Tower of power
Payments to Trump’s private properties are a fraught issue. The president hasn’t divested from his business, now run by his sons, and government watchdogs have criticized him for profiting from the presidency in unprecedented ways.
Trump’s official campaign committee has paid $2.3 million to a Trump business entity for rent and utilities since he began his run, according to a Center for Public Integrity analysis of campaign finance data. The Secret Service has paid six figures for golf cart rentals at Trump’s clubs in order to carry out their mission of protecting the president, and struggled to negotiate a rent agreement for the same purpose. The Defense Department has needed space at Trump Tower, too, though it didn’t rent from Trump directly and said Trump isn’t profiting from the deal.
Trump Tower was the public center of Trump’s presidential transition work.
Reporters staked out the building lobby to monitor the visits of potential Cabinet nominees against the gilded backdrop. Tourists stopped by to gawk. C-SPAN even set up an “elevator cam” to monitor comings and goings.
There are precedents for incoming presidents using private space for transitions, said Martha Joynt Kumar, head of the nonpartisan nonprofit White House Transition Project, which provides information to presidential transitions. But Kumar could think of no previous instance in which the provision of presidential transition space would have involved payments to an incoming president’s own business.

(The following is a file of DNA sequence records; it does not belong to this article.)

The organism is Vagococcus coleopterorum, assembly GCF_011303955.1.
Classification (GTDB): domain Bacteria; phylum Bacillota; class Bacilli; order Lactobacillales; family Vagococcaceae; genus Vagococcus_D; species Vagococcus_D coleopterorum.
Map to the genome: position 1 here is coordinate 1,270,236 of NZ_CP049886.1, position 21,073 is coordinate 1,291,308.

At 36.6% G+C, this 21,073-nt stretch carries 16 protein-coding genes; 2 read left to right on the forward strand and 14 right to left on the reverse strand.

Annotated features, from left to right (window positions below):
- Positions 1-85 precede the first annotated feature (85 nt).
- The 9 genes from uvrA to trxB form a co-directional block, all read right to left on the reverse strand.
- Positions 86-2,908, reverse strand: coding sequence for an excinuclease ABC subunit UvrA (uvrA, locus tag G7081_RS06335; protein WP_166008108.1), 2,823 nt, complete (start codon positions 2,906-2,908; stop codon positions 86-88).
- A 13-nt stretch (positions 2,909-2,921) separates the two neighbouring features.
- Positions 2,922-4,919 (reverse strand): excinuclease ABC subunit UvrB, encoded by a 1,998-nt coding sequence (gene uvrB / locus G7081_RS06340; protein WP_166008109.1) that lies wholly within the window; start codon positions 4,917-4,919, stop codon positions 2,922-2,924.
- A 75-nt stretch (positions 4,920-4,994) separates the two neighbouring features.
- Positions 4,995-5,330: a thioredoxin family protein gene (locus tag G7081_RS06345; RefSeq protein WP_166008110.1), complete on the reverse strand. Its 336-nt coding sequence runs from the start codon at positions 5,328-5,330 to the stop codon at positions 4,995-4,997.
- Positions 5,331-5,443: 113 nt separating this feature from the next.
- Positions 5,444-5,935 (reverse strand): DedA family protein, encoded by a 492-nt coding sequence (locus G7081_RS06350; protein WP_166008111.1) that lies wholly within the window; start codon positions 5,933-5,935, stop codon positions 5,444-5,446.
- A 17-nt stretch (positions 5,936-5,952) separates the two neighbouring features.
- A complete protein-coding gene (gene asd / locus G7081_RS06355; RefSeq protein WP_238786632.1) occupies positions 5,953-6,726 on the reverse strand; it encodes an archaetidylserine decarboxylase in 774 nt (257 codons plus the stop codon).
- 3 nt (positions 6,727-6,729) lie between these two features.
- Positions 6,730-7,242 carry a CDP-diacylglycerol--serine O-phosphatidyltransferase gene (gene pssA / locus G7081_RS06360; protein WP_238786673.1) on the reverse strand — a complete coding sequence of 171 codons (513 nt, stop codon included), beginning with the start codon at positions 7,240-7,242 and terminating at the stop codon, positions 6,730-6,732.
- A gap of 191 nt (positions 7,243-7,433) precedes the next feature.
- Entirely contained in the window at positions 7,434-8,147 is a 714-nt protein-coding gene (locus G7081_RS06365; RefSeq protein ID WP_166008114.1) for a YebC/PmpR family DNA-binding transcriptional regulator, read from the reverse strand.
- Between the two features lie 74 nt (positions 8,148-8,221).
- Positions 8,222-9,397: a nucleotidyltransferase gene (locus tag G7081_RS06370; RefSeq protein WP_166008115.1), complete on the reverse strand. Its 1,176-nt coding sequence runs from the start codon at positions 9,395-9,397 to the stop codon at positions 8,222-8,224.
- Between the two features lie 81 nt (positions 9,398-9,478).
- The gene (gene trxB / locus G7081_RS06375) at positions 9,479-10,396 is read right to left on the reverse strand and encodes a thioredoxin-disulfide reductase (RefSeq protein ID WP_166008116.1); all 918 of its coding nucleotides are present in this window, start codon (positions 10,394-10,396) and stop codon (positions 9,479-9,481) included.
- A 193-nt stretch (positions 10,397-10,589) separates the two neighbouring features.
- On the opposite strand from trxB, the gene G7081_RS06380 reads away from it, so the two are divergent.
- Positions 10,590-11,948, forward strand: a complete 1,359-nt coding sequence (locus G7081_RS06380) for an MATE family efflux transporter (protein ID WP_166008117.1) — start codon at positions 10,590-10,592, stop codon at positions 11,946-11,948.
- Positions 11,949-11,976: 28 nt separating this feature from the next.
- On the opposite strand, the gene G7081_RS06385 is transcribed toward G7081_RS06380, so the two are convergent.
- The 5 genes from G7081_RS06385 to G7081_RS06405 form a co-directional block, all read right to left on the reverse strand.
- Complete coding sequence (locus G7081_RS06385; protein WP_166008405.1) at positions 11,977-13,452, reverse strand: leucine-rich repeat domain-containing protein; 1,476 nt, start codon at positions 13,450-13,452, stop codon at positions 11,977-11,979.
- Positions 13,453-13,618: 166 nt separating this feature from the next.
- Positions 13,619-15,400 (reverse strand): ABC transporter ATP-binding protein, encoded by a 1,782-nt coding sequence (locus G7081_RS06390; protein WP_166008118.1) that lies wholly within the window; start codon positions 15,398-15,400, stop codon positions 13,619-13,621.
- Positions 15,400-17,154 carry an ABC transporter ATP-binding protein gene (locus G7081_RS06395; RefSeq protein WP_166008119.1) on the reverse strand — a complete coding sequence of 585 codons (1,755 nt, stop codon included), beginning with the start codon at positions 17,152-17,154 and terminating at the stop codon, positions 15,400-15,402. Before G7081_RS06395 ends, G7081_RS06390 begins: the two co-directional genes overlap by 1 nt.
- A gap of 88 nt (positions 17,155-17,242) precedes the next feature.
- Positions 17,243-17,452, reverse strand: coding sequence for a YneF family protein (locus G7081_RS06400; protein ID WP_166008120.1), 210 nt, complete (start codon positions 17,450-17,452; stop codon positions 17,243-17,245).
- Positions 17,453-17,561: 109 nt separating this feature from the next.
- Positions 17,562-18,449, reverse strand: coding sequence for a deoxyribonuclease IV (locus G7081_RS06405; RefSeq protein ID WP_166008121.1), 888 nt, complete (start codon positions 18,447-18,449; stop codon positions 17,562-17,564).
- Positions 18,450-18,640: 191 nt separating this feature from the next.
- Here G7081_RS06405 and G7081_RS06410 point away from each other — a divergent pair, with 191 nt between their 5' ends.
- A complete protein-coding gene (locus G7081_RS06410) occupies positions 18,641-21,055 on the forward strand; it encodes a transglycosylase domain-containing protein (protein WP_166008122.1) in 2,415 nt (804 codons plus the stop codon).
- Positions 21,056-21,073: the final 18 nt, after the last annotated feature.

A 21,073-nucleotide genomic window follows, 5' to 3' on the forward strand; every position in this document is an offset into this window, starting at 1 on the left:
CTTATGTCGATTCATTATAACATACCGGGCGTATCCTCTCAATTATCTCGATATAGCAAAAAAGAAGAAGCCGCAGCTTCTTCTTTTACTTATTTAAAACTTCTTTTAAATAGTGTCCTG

The GSA was also providing the Trump transition with other office space for free — typical support offered to presidential transitions. (In 2008, for example, incoming president Barack Obama received space via GSA in Washington, D.C. and Chicago.)
After the 2016 election, the GSA waived $1.8 million worth of rent on the public office space it provided to Trump’s transition, according to records obtained by the Center for Public Integrity via a Freedom of Information Act lawsuit.
As a condition of accepting public funds for the transition, Trump agreed the maximum contribution accepted by Trump for America, the nonprofit set up to accept private dollars, would be $5,000 per contributor.
Trump for America also had to disclose the source and amount of private contributions “and expenditure of all monetary contributions” in a report filed with the General Services Administration last February, according to the memorandum of understanding Trump signed with GSA.
The report showed Trump for America raised roughly $6.5 million, boasting a contributor list salted with lobbyists, corporations and billionaires with business before the government, and spent nearly $4.7 million.
Among the corporate donors: AT&T, General Electric, Microsoft, Exxon Mobil Corp., JPMorgan Chase & Co. and PepsiCo. Prominent individuals include casino tycoon Sheldon Adelson, hedge fund manager Robert Mercer, coal magnate Joseph W. Craft III and businesswoman Diane Hendricks.